A multi-talented jazz musician, Dan Block is in demand as sideman, orchestral player and arranger. On From His World To Mine (Miles High MHR 8612), he presents the music of Duke Ellington, choosing interesting and effective examples from Ellington’s huge contribution to 20th century music. Dan stays away from the familiar and instead plays his own arrangements of pieces many of which are Ellington’s lesser-known works. This CD therefore serves a dual purpose, that of presenting Dan as both soloist and arranger and in making the listener aware of how wide was Ellington’s (and Billy Strayhorn’s) mastery of music. Playing principally clarinet and tenor saxophone, Dan is ably aided by a fine accompanying group: Mike Kanan, James Chirillo, Lee Hudson, Brian Grice, Mark Sherman, Renato Thoms and Pat O’Leary.
On a recent album, Duality (Miles High MHR 8620), Dan takes a bold step in teaming himself with other leading lights of contemporary mainstream jazz in a set of mainly duets. His partners here are pianists Ted Rosenthal, a lovely Long Ago And Far Away, and Rosanno Sportiello, bass player Lee Hudson, guitarists Paul Myers, Saul Rubin and Matt Munisteri, vibraphone player Mark Sherman, taking a new look at Bix Beiderbecke’s In The Dark, and singer Catherine Russell on an unusual and highly effective take on Tadd Dameron’s If You Could See Me Now. There are two trio tracks, on one, the Ellington-Jimmy Blanton classic, Pitter Panther Patter, Dan is joined by fellow reed player Scott Robinson and Ted Rosenthal, on the other by drummer Tim Horner and Lee Hudson. In these duets, Dan plays clarinet, bass clarinet, and tenor and baritone saxophones.
Throughout these two exceptional sets, Dan Block vividly demonstrates his deep understanding of and love for all that has happened in jazz over the decades while remaining completely in touch with the style and taste of today.
Graham Dechter Takin’ It There (Capri 74117-2)
For his second album as leader, jazz guitarist Graham Dechter is again joined by his fellow rhythm section collaborators from the Clayton-Hamilton Jazz Orchestra: pianist Tamir Hendelman, bassist John Clayton and drummer Jeff Hamilton. Individually, these are all superb musicians and their solo skills are in evidence throughout this outstanding set. Collectively, their experience of playing together at the CHJO rhythm section is vividly apparent. Graham’s choice of music reveals the respect he has for jazz guitarists of an earlier jazz age with selections from the pen or book of Wes Montgomery and Barney Kessell, while other jazzmen so recalled include Lee Morgan and George Coleman. Graham’s musical pedigree is notable: father, a composer, arranger, player in Hollywood; mother, singer; grandfather, music teacher, trombonist (with Stan Kenton). All of this background has been developed so that the guitarist brings to his interpretations a measure of confidence and maturity that far outweighs his years. This is an exceptional album, the ballad selections filled with depth and understanding, the up-tempo pieces overflowing with invention, and throughout these four masterly musicians never fail to swing.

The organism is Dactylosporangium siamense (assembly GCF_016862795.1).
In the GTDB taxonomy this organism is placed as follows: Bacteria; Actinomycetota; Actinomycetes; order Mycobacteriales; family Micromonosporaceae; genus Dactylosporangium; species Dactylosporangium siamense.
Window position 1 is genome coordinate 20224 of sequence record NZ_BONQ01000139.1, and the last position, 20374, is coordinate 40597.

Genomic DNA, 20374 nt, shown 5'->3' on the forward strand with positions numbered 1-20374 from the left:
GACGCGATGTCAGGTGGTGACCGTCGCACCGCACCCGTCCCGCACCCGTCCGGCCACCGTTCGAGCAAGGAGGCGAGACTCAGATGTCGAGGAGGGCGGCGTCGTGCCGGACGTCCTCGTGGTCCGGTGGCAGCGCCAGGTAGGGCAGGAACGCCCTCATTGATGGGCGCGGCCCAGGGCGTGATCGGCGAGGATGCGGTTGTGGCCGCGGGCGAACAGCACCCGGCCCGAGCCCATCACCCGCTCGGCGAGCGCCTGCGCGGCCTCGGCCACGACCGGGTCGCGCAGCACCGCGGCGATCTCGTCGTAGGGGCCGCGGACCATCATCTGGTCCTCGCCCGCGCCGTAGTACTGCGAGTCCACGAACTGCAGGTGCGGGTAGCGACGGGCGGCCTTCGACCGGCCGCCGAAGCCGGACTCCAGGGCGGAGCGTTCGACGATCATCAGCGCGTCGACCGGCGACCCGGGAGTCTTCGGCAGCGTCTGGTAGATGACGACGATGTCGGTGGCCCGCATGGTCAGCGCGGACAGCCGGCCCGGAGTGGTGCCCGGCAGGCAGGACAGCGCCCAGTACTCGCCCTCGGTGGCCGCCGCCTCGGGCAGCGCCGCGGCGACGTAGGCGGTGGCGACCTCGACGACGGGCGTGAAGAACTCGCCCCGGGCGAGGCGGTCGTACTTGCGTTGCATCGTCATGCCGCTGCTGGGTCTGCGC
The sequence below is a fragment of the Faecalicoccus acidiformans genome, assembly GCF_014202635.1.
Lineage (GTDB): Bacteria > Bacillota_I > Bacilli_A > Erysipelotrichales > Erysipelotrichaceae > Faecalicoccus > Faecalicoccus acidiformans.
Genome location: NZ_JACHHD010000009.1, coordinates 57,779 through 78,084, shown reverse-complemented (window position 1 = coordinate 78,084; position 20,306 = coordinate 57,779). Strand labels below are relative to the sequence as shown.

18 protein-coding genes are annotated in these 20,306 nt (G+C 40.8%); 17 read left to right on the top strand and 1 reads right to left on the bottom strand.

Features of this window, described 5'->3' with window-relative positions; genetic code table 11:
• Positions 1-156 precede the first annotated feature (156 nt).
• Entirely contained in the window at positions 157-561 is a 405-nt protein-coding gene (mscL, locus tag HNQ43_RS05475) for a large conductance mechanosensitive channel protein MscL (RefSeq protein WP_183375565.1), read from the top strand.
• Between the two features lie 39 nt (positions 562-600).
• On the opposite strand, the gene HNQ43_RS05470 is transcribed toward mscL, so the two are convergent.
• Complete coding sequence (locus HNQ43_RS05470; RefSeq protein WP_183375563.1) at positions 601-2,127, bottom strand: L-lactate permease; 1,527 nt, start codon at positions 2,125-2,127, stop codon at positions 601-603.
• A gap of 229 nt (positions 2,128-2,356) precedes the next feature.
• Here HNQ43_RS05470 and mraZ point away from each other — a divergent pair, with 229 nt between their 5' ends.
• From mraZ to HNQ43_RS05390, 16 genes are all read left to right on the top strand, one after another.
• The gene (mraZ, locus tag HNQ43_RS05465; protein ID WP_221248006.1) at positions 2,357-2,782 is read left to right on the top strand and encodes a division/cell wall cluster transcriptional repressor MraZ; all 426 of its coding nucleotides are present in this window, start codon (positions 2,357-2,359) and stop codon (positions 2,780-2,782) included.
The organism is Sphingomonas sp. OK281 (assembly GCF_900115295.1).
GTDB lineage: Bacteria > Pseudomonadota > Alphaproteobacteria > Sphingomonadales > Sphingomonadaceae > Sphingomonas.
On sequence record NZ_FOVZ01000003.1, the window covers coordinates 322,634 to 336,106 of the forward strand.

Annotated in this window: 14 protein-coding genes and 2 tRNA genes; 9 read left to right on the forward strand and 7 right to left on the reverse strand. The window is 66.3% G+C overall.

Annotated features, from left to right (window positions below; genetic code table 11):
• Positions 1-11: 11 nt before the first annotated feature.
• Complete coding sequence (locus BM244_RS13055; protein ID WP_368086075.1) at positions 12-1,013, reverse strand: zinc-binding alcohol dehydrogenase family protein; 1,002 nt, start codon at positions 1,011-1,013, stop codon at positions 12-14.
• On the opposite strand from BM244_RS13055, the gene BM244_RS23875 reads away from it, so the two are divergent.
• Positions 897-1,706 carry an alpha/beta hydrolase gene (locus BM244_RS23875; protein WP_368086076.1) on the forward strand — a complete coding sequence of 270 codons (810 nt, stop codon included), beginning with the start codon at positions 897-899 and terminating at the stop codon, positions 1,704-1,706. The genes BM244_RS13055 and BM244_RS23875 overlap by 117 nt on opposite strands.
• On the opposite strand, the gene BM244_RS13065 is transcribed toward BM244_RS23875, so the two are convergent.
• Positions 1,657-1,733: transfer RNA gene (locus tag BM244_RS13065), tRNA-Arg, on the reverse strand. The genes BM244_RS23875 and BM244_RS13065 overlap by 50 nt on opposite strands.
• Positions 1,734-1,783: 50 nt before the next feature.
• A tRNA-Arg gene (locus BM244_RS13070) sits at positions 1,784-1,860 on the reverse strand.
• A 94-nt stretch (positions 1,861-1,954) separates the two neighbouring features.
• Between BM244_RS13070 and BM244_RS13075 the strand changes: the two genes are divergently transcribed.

Rich Halley 4 Back From Beyond (Pine Eagle 004)
Tenor saxophonist Rich Halley has the rare capacity to take elements from the post-bop jazz mainstream and color them with touches that hint at the exhilaration of early free jazz. Often performing his own compositions, Halley is regularly backed by bassist Clyde Reed and drummer Carson Halley. Their music retains hints of the jazz style of earlier years while never losing the feel of contemporary improvised music. Throughout his recordings, Halley displays imaginative ideas that he executes with considerable flair and polish. On this CD, Halley is teamed with trombonist Michael Vlatkovich, a like-minded colleague with whom he has recorded before. This is a set that is filled with imaginative and powerfully played jazz music that allies sensitivity with drama. The support from Reed and Carson Halley is astute and thoughtful, and they weave fluid, driving solos that are filled with fully realized ideas. This is exceptional music, extremely well played by all four of these fine jazz musicians.
Previous releases by Rich Halley on Pine Eagle Records are Live At The Penofin Jazz Festival (Pine Eagle 001), Children Of The Blue Supermarket (Pine Eagle 002) and Requiem For A Pit Viper (Pine Eagle 003).
Stephanie Nakasian Show Me The Way To Get Out Of This World (Capri 74115-2)
More than just a jazz singer, Stephanie Nakasian is also a jazz singing teacher and her knowledge and understanding of the art is apparent in all that she does. On this CD, the latest of a dozen or so she has recorded in the past decade, Nakasian draws her repertoire from a wide range of sources, including the jazz world, classic pop, contemporary pop, and Latin. Deftly playing with time signatures, Nakasian brings unexpected variations on familiar themes, yet never strays far from the melodic magic that has made many of the songs timeless. These songs include Lucky So And So, Zanzibar, Nica’s Dream, So In Love, Ill Wind, You And The Night And The Music, Spring Can Really Hang You Up The Most, The End Of A Love Affair and Lonesome Road. On this set, Nakasian’s subtle vocal charm is aided and abetted by Harris Simon, piano, Chris Brydge, bass, and Billy Williams, drums. The pianist is also a jazz music teacher at the College of William and Mary, which is where Nakasian also teaches. Their meeting there led to local gigs from which developed the idea for this wholly admirable album.